In September 2017, SREB staff presented information on state efforts to redesign state accountability systems under the Every Student Succeeds Act at SREB’s annual Meeting of Legislative and Governors’ Staff. A stakeholder from Mississippi attended. >

Readiness in New State Accountability Systems

SREB’s benchmarking team distilled key elements of SREB states’ accountability systems under the Every Student Succeeds Act into interactive profiles at


In January 2018 SREB published a set of reports on the redesign of state accountability systems. Profiles on each state describe how the state established expectations for increasing college and career readiness and also include the state’s long-term goals, school performance indicators, framework for differentiating school performance, and system of identification and support for struggling shools. An introduction to trends across states offers recommendations for making the new systems effective tools for continuous improvement.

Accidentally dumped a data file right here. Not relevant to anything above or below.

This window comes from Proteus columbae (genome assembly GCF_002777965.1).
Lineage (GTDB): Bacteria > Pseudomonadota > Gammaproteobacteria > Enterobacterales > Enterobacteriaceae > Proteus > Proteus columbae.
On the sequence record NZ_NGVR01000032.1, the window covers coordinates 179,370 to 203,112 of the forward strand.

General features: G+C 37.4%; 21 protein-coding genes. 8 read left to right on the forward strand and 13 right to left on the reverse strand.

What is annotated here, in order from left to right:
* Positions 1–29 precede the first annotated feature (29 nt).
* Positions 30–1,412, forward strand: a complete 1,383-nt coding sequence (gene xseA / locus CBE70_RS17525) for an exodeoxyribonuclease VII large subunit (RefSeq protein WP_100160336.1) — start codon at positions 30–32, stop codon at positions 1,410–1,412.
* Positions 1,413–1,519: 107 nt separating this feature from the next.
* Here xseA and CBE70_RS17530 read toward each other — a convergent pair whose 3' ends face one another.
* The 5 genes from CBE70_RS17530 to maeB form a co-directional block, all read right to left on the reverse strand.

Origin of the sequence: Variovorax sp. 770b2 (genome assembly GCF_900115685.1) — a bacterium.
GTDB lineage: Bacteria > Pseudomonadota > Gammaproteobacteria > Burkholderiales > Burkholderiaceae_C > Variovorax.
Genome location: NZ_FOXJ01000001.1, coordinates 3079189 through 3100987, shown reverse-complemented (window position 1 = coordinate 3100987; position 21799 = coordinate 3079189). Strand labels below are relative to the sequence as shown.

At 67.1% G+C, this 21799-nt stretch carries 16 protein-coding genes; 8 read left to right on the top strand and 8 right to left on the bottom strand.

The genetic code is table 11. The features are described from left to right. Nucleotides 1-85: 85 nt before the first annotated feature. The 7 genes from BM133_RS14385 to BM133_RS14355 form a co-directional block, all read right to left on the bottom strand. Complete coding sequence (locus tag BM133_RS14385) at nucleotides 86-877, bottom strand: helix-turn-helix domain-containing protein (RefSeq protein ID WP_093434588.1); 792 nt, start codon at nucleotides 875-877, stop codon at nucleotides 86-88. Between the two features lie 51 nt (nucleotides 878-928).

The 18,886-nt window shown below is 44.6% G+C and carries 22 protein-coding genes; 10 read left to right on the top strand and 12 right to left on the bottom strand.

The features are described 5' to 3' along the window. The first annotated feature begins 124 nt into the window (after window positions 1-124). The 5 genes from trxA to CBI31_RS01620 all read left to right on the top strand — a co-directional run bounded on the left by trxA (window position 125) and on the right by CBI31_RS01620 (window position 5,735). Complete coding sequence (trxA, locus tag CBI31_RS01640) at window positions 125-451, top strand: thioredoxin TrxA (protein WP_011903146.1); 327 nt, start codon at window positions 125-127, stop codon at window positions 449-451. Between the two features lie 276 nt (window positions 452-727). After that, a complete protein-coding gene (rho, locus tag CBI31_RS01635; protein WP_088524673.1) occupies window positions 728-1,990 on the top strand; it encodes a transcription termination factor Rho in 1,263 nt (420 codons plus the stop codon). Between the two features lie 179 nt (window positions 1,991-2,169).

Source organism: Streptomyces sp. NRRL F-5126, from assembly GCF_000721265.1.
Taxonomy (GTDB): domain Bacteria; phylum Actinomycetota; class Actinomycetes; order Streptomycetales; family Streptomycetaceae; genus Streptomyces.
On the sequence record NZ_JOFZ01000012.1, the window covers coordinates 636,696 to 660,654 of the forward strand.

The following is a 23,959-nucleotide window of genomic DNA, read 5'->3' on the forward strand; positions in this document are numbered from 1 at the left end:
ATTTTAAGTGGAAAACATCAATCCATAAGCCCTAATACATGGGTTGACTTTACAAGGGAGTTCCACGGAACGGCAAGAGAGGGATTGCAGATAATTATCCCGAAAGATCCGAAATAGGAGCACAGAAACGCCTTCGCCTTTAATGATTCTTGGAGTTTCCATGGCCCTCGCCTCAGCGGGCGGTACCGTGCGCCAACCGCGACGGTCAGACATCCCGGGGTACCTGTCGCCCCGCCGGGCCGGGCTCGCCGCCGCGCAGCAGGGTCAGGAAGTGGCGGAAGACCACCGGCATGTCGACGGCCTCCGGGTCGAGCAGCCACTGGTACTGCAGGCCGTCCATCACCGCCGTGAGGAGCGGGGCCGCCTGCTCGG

Mississippi’s profile notes the state’s efforts to raise expectations for college and career readiness through its school performance indicators.


SREB staff presented information on state efforts to redesign state accountability systems at SREB’s Annual Meeting in June 2017 and at the Legislative Advisory Council meeting in November 2017. Twelve stakeholders from Mississippi attended.

Technical Assistance